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Darroch’s disastrous diplomatic despatch: Should an ambassador speak the truth, or lie?

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The profession of diplomacy sets great store by traditions. In their endeavours to conform Ambassadors tend to take great care in drafting their despatches to the headquarters. Oftentimes, a tad unfairly, their professional quality was, and still is, judged by their peers at their respective ‘FO’s (Foreign Offices) by the stylistic excellence of the reportage than by the character of their contents. In Anglo-Saxon countries, and others of that ilk, such missives usually began with the salutation: “My dear Foreign Secretary”. What followed was often an attempt by the reporting envoy to reach the heights of literary sublimity. Many such correspondence are cited by them when they pen their memoirs for the reading pleasure of the common man on the Clapham omnibus when they retire , some, alas ,into oblivion , from their champagne trail.

Sir Nigel Kim Darroch KCMG, the Ambassador Extraordinary and Minister Plenipotentiary of Her Majesty Queen Elizabeth of the United Kingdom to the United States, will doubtless need to add some exciting explanations when he quotes his own report in question in his future autobiography. By speaking the truth as he sees it, rather than lying, as some Ambassadors are critiqued for doing abroad for the good of their country, Darroch had touched a hornet’s nest. In a memo from Washington to London recently he thought he was at his British best, when he , in his view objectively , reported as follows on the Team Trump : “ We don’t believe this Administration is going to become substantially more normal , less dysfunctional , less unpredictable , less faction driven, less diplomatically clumsy, and less inept”. Unfortunately, the message leaked, found its way into the media, and as was to be expected in the White House all hell broke loose.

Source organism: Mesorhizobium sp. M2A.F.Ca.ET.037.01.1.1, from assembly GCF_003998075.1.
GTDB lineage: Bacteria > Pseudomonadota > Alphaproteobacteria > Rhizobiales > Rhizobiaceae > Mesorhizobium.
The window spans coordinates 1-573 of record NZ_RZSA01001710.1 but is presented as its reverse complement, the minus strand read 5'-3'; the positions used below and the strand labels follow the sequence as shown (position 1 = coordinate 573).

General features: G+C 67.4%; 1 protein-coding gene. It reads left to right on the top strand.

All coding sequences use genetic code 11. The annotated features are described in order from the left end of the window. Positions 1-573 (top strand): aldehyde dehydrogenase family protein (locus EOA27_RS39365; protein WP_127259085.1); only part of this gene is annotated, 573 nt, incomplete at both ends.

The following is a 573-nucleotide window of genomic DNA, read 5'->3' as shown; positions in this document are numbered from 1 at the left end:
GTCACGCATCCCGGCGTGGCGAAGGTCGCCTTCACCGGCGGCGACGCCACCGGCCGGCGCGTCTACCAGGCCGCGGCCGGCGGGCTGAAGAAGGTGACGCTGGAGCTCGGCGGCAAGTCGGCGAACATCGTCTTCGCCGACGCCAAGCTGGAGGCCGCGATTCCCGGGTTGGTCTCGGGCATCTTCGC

President Trump was not amused. Initially he was surprisingly restrained. Of Darroch he said: ‘We are not a big fan of the man, and he has not served the UK well…I can say things about him, but I won’t bother”. But he changed his mind soon enough and did bother to say more things, far nastier ones about the Ambassador , as his wrath surged in geometric proportions as the press continued reporting on the issue. He threw all restraint to the winds and described Darroch as “wacky”, and a “pompous fool” who was also “a very stupid guy “, adding that he was “foisted on the US by Britain”. For good measure, he had some uncharitable words for the UK Prime Minister Theresa May herself, especially after No 10 Downing Street supported the Ambassador’s right to say what he did. He called her Brexit-related actions “foolish”, and claimed that the result was a “mess”. In an expression that seemed incredible for an allied head of government to say of another, he expressed happiness that Britain would soon have a new Prime Minister. To give more teeth to the bite, he had Darroch disinvited from an official dinner for the Emir of Qatar.